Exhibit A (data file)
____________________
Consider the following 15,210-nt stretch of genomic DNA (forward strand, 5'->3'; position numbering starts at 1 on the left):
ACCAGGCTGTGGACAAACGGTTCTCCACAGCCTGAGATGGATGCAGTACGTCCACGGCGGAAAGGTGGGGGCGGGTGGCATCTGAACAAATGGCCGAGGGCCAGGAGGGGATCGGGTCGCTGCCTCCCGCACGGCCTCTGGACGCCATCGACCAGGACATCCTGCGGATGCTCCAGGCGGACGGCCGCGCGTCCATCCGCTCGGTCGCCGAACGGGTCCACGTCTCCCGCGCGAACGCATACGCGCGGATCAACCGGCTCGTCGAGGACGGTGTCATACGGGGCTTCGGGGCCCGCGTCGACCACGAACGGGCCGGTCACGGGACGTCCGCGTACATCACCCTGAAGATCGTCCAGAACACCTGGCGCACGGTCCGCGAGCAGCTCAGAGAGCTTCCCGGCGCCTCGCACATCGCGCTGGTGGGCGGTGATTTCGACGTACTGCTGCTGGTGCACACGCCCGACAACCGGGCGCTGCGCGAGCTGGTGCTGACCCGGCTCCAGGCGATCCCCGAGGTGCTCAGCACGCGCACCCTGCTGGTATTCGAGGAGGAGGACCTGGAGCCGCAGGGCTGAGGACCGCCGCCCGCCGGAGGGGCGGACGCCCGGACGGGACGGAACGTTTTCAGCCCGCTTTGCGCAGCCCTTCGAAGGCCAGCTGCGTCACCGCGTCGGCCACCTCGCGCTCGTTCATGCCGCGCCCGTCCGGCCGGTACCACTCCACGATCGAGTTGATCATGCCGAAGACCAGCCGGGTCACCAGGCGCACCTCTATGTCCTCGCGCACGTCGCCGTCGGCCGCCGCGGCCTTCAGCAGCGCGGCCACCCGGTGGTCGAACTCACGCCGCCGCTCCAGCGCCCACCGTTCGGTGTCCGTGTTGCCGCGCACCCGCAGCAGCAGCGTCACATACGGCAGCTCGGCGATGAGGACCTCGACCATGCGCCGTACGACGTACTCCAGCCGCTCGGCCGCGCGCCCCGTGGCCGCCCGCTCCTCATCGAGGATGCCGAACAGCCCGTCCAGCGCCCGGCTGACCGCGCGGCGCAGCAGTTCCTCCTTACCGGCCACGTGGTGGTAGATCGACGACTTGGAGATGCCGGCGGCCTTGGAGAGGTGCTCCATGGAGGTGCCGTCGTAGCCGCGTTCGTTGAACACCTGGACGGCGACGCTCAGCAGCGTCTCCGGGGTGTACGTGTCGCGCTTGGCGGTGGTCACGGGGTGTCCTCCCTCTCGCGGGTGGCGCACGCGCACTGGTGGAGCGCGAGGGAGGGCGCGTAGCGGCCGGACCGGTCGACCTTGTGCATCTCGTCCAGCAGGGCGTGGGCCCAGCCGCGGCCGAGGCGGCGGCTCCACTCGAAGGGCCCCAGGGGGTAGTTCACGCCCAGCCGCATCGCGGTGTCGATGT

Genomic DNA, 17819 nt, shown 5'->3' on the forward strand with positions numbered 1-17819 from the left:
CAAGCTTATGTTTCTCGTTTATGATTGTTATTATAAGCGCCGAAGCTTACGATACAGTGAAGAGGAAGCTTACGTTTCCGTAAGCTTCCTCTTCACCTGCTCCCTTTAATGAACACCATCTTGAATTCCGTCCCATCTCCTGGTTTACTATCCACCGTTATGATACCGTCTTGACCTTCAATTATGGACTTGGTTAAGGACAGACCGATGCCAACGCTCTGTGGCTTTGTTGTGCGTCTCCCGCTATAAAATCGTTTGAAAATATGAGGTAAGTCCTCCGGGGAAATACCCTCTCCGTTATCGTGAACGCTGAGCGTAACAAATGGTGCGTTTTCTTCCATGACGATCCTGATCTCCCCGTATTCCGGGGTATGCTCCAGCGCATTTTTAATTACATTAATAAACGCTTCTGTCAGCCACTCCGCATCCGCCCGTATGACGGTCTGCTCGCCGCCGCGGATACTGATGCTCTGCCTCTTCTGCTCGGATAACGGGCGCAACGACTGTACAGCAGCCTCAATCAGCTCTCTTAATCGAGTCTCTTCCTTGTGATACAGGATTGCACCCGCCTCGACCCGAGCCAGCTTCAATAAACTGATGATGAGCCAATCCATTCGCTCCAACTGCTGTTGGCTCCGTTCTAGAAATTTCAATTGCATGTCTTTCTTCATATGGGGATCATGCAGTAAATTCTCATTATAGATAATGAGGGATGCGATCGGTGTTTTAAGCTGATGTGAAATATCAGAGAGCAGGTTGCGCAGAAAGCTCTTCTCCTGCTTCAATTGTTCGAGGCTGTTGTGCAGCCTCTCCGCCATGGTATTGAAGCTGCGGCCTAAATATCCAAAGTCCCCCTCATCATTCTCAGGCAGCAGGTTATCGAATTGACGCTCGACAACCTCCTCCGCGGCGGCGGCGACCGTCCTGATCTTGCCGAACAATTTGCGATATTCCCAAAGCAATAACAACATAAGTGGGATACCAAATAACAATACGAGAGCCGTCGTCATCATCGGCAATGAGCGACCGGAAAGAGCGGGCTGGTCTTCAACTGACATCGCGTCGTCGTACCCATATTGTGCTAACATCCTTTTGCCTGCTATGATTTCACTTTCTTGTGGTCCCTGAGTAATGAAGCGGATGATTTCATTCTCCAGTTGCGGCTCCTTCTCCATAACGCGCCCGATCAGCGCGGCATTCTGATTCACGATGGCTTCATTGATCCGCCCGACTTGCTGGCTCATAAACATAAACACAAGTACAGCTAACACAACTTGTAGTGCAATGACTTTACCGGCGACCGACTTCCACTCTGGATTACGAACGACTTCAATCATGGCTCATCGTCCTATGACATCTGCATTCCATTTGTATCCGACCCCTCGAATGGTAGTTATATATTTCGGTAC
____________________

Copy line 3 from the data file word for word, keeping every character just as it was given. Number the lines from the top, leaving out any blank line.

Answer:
Genomic DNA, 17819 nt, shown 5'->3' on the forward strand with positions numbered 1-17819 from the left: